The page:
Burpees tick that box of ‘any time, any place’ exercises so are perfect for the home exerciser. All you need is a bit of space to get them done!
Burpees muscles worked
Burpees are a full body exercise. The main muscles worked are the glutes, quads, calves, abs, pectorals, triceps, and shoulders.
- Hands-on-a-chair burpees
- Burpees without a jump
- Burpees with a push up
- Burpees with a push up and tuck jump
- Burpees into pull ups
- Single leg burpees
Whilst burpees are perfectly sound as a bodyweight exercise, they can be tweaked to be made easier or harder really quickly. You can adjust technique, make them single-leg, add weights or even combine them with other exercises to make them generally tougher!
2 Beginner exercises for arms
11. Dumbbell bicep curls
Curls are perhaps the most famous exercise of all – I bet if you asked a thousand people on the street to name 3 exercises, curls would certainly be one of the three. They tick a number of boxes – they’re easy to do, they give you bigger arms (who doesn’t want that?!) and they don’t need much equipment.
There are all kinds of variations of curls, but in this list of beginner exercises you can do at home we’re going to stick with the dumbbell curl. It’s unilateral (and anyone who has read a few of my articles knows how much I love that!) and can be performed anywhere.
Bicep curls muscles worked
Bicep curls target the biceps brachii, brachialis and brachioradialis at the front of your upper arm.
Bicep curl variations
- One arm at a time bicep curl
- Both arms at the same time bicep curls
- Concentration curl
- Bicep curl on a 30-degree angle bench
- Hammer curl
- Barbell curl
- EZ bar reverse curl
- High pulley cable curl
With unlimited upside (add more weight), adjustable tempo, sets, and rep ranges plus an easy technique, they’re an excellent exercise for people at all ends points on the fitness spectrum. They’re not just a vanity exercise either – they help to improve elbow health and function too.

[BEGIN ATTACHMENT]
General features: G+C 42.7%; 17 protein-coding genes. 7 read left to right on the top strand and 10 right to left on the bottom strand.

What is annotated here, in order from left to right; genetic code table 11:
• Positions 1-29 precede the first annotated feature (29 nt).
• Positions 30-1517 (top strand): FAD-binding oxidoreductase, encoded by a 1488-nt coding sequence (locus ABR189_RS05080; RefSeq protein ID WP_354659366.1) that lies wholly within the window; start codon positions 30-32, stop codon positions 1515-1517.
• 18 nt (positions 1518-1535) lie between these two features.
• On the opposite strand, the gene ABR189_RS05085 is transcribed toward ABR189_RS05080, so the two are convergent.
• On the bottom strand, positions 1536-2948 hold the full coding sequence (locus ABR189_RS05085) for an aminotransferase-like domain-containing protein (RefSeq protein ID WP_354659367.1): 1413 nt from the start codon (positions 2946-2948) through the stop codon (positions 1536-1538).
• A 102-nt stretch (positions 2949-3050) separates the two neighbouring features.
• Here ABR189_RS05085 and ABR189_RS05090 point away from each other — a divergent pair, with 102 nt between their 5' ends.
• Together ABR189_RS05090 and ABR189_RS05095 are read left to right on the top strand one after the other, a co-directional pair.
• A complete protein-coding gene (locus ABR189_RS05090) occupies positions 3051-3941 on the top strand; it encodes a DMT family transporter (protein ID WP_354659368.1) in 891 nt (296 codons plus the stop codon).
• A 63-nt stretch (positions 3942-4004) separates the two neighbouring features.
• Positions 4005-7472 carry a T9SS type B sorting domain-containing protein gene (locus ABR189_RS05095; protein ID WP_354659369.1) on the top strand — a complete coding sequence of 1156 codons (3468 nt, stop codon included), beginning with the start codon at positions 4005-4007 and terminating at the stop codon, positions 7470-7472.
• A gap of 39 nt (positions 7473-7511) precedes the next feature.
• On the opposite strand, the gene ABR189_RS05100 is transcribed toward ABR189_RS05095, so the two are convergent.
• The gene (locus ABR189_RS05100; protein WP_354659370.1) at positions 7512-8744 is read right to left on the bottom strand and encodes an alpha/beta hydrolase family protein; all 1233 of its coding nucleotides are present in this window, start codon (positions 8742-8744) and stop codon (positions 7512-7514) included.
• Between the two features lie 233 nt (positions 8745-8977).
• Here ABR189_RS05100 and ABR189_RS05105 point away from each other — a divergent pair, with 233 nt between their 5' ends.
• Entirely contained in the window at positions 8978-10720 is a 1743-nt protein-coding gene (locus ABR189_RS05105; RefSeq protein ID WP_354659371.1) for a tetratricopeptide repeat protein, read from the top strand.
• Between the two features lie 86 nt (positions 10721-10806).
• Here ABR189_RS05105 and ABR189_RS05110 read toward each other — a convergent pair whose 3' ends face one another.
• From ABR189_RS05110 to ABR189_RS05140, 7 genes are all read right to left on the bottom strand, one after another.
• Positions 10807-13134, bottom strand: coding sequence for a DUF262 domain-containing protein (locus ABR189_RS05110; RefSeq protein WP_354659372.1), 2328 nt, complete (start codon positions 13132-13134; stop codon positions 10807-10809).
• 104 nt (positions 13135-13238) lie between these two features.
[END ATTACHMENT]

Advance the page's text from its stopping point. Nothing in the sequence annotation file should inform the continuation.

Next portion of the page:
12. Bench dips
The reason I like any exercise that stretches the chest is that modern life sees many of us suffer from tight pectoral muscles and shoulders, mostly because we spend too much time sitting hunched over computers.
Anything to relieve that is a big benefit.
Tricep dips muscles worked
The bench dip is a super basic exercise that offers a couple of major benefits – it’s a good tricep exercise and it’s also a really effective way of stretching out your chest and shoulders.
Tricep dip progressions
- Bent knee bench dip
- Straight leg bench dip
- One leg elevated bench dip
- Elevated legs (on another bench or chair) bench dip
- Legs supported dips
- Jumping eccentric dips
- Legs forward dips
- Russian dips
- Weighted dips
The bench dip needs almost no equipment, barely any technique and can be done easily. All of those points make for a useful beginner exercise you can do at home.
If you want more dip variations then check out this alternative to dips article.
2 Beginner exercises for chest
13. Push ups
The humble push-up is a hugely under-appreciated exercise, which is a shame because it’s suitable for anyone and offers huge health and fitness benefits.
They require no equipment, can be done any time, any place, and can be made easier or harder to suit all fitness levels.